I just wanted to provide a few more resources for those of you who might want to pursue more formal training for your pets (and the handlers) for pet-therapy in your foster home. Although, as I said, I think just having pets in your home is therapeutic for foster kids with numerous developmental and emotional problems, there are some things to be considered and monitored depending on the behavior of the kids, and the temperment of the pets in the home.

Pet therapy training can help remind you of some of the things you want to consider and can help your pets get used to being handled, sometimes clumsily, by strangers and new children. Many ASPCA locations train volunteers to come into homes to do pet therapy, and may be able to provide a volunteer to come to your foster home to visit your kids once or twice a week, if you are unsure of having a full time pet.

The "elephant in the room" in this discussion, is, of course, animal abuse, so children need to be monitored while interacting with pets and the pet's health and well being should be protected from new children who's behavior may be unpredictable. Children with attachment disorders will have impulsive behavior and can be unpredictable throughout their stay with you, so you should consult the child's therapists and doctors and use your own best instincts on whether or not to have a full time pet in the house. Pet visits can still be effective with these types of children in monitored conditions and help build responsibility, empathy and social skills.

Check out these websites and resources for more information on pet therapy training.

image: flickr: Attribution Some rights reserved by chris friese

Wednesday, March 14, 2012

Dog Therapy: An article from "ADHD in the News"

Hi Friends,

I am sure this all makes perfect sense to us pet owners (I have multiple dogs, amongst other pets) but animals in foster care seem to be naturally therapeutic to the kids that become part of the family. Although of course the safety of both the pets and the kids must be considered, pet therapy can't be under-estimated with ADHD kids, or any foster-child. Check out this article I read at

Canines Contribute to Health

Ryan Wallace | Feb 28, 2012 |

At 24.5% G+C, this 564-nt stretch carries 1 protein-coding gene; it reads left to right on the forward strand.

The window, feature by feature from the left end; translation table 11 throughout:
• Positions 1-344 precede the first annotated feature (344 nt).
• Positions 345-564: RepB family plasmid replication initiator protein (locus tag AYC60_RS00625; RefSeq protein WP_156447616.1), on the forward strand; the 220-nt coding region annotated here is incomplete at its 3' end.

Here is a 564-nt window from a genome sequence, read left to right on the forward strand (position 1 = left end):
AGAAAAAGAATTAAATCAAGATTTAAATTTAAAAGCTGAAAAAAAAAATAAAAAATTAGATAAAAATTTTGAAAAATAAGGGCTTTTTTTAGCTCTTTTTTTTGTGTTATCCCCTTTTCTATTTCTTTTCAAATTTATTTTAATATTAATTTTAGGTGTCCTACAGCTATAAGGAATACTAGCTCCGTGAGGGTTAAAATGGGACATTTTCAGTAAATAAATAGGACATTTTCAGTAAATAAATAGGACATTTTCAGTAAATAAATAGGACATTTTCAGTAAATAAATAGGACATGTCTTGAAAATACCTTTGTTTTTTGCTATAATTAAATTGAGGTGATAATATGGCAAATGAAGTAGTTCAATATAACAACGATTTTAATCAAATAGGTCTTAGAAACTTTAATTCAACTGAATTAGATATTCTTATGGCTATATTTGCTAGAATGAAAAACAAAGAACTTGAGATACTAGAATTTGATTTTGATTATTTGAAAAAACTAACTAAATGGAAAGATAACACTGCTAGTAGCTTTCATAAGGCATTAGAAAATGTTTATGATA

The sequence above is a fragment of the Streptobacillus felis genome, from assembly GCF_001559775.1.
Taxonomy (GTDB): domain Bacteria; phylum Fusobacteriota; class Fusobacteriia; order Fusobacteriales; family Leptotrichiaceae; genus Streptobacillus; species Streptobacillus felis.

Assistant clinical professor of pediatrics and UC Irvine alumna Sabrina Schuck has been conducting research with therapy dogs and young children in order to find evidentiary support for the idea and anecdotes that dogs are good for children with ADHD.

Engaged in a $2.2 million study at the UC Irvine Child Development Center, Schuck wants to see if the benefits of pet-assisted therapy can improve the social skills of children with Attention-Deficit/Hyperactivity Disorder.

With a test group of 12, Schuck engages the children in social skills sessions twice a week where the animal-assisted therapy is given as a reward for good behavior. When the children behave well, they are awarded with positive affirmation and half of the group at a time gets to have contact with one of the specially-trained pet therapy dogs.

“We tell them when they’re doing things right constantly [because] these kids need more positive feedback than other students,” said Shuck.

Keeping scientific integrity a primary concern, Shuck wants to scientifically validate that therapy animals (dogs) are beneficial to children suffering from ADHD. Schuck is not only performing the study on the 12 experimental children — she is also using a control group of the same size as well.

The children in the control group also have ADHD, receive the same social skills training and equal attention to positive affirmation as the experimental group. However, there is one key difference between the groups. The control group does not get to have face-time with the therapy dogs. These children instead get the reward of cuddling with a stuffed animal.

Acknowledging that all of the children in the experimental group are different and have their own personalities, Schuck and her research team give the children not only the affirmation of a reward, but also a choice.

“We believe there are dog personalities that attract certain human personalities, and we provide three different types,” Shuck said. “The kids get to choose which dog they want to play with. Some prefer a docile, old retriever like Cinder. You can see them relax while they’re petting her. Others think that’s boring.”

For those who like more engaging dogs, or even just want to play catch, they are given the opportunity to choose other dogs to spend time with.

Children with ADHD typically tend to have shorter attention spans, trouble following directions and are usually forgetful. Without mediation of some sort, this disorder can come to dictate their lives as they become impaired from their symptoms.

“All of these kids have attention-deficit/hyperactivity disorder. They’re an aggressive group. A couple of them are at risk of suspension from their school,” Shuck said when describing the children in the study.